Concerns about UCoC
- Is Wikipedia:Civility going to be a part of UCoC?
- Every language/culture has their own interpretation and it cannot be something identical in all projects.
- At the moment on Persian Wikipedia, it is common that admins block users because of Wikipedia:Civility. Is UCoC going to be a reference for admins to easily block users if they do not follow it?
- Is there going to be a consensus on Meta or is it going to be an official action by the foundation?
- Is every project going to have consensus on it separately?
- How do you want to guarantee there is not going to be a gap between the community and the foundation like what happened with User:Fram?
- Having a UCoC cannot help the admin or authority team by itself if admins do not know how to apply it. It is similar to approving a law for family violence, but the police do not know how to enforce the law and subsequently can make even more violence if they are not trained well. There should be a well-trained group who know how to apply the UCoC.
- One of the female users has an account with a male name and only a few users know this. She decides to create and edit with another account with a female name. She receives too many emails from male Wikipedians asking her if she needs any help. One of them tries to find her address, occupation, and her phone number as well. He insists to have a connection with her on a social network or in real life. She eventually stops editing with that account and decides to edit with her other account with a male name.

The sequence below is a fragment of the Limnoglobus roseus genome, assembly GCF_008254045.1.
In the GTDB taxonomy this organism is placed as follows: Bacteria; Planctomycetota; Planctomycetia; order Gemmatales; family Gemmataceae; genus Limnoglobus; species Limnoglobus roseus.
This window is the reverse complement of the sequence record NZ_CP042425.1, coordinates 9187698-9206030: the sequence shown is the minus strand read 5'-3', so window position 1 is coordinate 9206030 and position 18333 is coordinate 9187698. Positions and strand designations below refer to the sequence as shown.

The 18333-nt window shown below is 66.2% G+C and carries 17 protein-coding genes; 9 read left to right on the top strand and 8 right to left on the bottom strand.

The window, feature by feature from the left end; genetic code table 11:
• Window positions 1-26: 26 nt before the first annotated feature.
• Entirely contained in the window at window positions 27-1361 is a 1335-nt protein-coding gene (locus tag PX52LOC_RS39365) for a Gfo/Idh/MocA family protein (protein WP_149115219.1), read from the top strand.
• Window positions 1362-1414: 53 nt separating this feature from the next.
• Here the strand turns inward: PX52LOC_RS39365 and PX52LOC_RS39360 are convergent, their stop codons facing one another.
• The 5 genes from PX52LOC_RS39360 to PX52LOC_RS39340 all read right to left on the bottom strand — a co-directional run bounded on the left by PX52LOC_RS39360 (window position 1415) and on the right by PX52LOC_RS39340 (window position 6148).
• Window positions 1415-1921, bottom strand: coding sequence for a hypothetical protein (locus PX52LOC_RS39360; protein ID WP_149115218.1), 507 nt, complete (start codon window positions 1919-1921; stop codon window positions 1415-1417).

Consultations on Persian Wikipedia is showing that users on Persian Wikipedia have no issues with the UCoC, it means that they will follow it without any major problems. At the moment, the community translates the English Wikipedia’s policies/guidelines and follows them. They even update the translations or refer the users to read the original English page on English Wikipedia. Therefore, it is presumed that the community will be following the UCoC by default as well.
As a conclusion, it can be expected that there will not be any major concerns opposed to the UCoC from the Persian Wikipedia community and users will always respect the code of conduct.